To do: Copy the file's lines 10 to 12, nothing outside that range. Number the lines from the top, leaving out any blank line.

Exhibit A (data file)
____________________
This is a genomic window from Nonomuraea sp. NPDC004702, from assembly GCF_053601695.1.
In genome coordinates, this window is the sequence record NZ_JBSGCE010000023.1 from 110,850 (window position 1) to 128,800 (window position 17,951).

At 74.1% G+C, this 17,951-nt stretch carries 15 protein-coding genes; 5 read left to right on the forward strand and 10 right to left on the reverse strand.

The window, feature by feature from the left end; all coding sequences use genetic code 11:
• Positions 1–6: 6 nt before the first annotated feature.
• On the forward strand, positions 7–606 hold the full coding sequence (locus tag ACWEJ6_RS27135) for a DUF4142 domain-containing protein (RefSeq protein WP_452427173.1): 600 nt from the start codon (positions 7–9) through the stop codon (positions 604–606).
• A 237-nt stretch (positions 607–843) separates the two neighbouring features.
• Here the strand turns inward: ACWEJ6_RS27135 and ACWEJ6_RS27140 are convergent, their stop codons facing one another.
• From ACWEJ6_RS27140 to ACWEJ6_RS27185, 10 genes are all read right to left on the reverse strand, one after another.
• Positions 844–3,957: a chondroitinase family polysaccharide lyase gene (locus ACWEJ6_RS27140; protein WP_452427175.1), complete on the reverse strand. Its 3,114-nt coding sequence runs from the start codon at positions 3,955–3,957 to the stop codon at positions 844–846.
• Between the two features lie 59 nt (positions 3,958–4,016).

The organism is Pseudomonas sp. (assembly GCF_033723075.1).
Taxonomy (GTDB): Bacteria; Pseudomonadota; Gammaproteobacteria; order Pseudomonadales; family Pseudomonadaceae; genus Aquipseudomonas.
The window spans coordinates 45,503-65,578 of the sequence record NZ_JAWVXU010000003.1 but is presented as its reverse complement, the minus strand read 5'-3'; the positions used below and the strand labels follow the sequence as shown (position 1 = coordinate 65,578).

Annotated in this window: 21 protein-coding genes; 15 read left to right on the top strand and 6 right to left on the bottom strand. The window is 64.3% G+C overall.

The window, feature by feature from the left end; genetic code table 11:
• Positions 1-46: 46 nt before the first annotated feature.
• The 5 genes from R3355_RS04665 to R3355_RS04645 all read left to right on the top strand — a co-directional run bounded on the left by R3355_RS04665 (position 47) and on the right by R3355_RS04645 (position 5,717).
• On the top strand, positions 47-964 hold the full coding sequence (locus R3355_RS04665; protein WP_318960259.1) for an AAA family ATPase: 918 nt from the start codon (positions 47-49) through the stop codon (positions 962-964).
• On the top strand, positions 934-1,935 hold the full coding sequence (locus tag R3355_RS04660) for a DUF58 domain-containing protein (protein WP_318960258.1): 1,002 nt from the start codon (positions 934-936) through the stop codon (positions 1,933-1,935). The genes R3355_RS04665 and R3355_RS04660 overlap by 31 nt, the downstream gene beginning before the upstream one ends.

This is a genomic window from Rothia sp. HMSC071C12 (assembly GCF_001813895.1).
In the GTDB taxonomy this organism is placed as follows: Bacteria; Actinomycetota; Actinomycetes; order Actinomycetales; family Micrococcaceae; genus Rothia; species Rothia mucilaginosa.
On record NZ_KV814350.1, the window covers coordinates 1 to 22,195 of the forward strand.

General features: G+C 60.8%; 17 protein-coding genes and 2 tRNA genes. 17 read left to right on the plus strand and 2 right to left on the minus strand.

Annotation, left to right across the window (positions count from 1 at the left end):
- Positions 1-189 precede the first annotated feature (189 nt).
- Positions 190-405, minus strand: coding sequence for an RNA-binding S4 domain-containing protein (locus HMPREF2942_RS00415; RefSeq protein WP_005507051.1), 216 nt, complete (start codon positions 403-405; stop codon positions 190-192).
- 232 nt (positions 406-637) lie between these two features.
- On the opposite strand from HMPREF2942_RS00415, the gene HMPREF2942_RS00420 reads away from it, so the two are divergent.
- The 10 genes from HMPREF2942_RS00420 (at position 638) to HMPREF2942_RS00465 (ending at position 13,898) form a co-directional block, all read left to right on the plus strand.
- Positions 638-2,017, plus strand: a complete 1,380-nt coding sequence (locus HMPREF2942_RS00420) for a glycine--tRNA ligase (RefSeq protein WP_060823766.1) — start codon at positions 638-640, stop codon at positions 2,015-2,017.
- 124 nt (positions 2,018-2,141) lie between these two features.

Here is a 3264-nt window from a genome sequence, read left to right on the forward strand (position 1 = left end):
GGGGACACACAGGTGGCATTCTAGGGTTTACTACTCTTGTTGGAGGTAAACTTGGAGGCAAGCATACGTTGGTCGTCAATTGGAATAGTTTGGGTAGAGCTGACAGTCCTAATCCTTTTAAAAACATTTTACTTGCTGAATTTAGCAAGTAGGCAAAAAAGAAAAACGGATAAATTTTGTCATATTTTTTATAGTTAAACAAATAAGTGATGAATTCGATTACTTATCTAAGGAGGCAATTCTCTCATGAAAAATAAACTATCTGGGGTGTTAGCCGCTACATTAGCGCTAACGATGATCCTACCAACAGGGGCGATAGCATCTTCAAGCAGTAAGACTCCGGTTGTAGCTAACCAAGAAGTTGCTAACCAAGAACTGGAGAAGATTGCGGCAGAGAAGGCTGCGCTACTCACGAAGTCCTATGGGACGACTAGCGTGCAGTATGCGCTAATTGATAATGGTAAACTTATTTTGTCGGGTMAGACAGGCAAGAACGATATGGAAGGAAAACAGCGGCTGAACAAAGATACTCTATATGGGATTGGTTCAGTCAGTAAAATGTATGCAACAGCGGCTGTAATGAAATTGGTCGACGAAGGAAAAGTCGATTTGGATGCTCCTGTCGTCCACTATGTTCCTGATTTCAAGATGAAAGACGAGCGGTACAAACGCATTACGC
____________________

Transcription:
• Positions 844–3,957: a chondroitinase family polysaccharide lyase gene (locus ACWEJ6_RS27140; protein WP_452427175.1), complete on the reverse strand. Its 3,114-nt coding sequence runs from the start codon at positions 3,955–3,957 to the stop codon at positions 844–846.
• Between the two features lie 59 nt (positions 3,958–4,016).

The organism is Pseudomonas sp. (assembly GCF_033723075.1).